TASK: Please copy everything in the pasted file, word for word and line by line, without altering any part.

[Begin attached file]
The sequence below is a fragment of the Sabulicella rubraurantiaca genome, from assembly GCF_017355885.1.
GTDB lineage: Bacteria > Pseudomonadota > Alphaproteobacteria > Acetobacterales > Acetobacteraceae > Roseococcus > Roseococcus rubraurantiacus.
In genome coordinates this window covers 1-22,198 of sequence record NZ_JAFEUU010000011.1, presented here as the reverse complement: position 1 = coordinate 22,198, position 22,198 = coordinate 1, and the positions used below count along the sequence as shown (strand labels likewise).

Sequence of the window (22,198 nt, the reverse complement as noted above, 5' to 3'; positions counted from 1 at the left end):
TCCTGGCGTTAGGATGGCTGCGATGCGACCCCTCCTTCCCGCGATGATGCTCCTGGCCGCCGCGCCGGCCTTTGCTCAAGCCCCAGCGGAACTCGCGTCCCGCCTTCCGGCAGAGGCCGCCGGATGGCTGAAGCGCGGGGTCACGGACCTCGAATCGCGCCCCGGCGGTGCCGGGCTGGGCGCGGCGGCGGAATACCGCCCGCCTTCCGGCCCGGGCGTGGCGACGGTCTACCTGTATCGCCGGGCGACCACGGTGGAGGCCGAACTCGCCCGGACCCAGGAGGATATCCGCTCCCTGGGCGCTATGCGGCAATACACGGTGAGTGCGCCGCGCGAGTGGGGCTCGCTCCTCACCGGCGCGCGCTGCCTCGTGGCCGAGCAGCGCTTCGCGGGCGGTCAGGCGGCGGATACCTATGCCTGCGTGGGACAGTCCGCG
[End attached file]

The sequence below is a fragment of the Sabulicella rubraurantiaca genome, from assembly GCF_017355885.1.
GTDB lineage: Bacteria > Pseudomonadota > Alphaproteobacteria > Acetobacterales > Acetobacteraceae > Roseococcus > Roseococcus rubraurantiacus.
In genome coordinates this window covers 1-22,198 of sequence record NZ_JAFEUU010000011.1, presented here as the reverse complement: position 1 = coordinate 22,198, position 22,198 = coordinate 1, and the positions used below count along the sequence as shown (strand labels likewise).

Sequence of the window (22,198 nt, the reverse complement as noted above, 5' to 3'; positions counted from 1 at the left end):
TCCTGGCGTTAGGATGGCTGCGATGCGACCCCTCCTTCCCGCGATGATGCTCCTGGCCGCCGCGCCGGCCTTTGCTCAAGCCCCAGCGGAACTCGCGTCCCGCCTTCCGGCAGAGGCCGCCGGATGGCTGAAGCGCGGGGTCACGGACCTCGAATCGCGCCCCGGCGGTGCCGGGCTGGGCGCGGCGGCGGAATACCGCCCGCCTTCCGGCCCGGGCGTGGCGACGGTCTACCTGTATCGCCGGGCGACCACGGTGGAGGCCGAACTCGCCCGGACCCAGGAGGATATCCGCTCCCTGGGCGCTATGCGGCAATACACGGTGAGTGCGCCGCGCGAGTGGGGCTCGCTCCTCACCGGCGCGCGCTGCCTCGTGGCCGAGCAGCGCTTCGCGGGCGGTCAGGCGGCGGATACCTATGCCTGCGTGGGACAGTCCGCG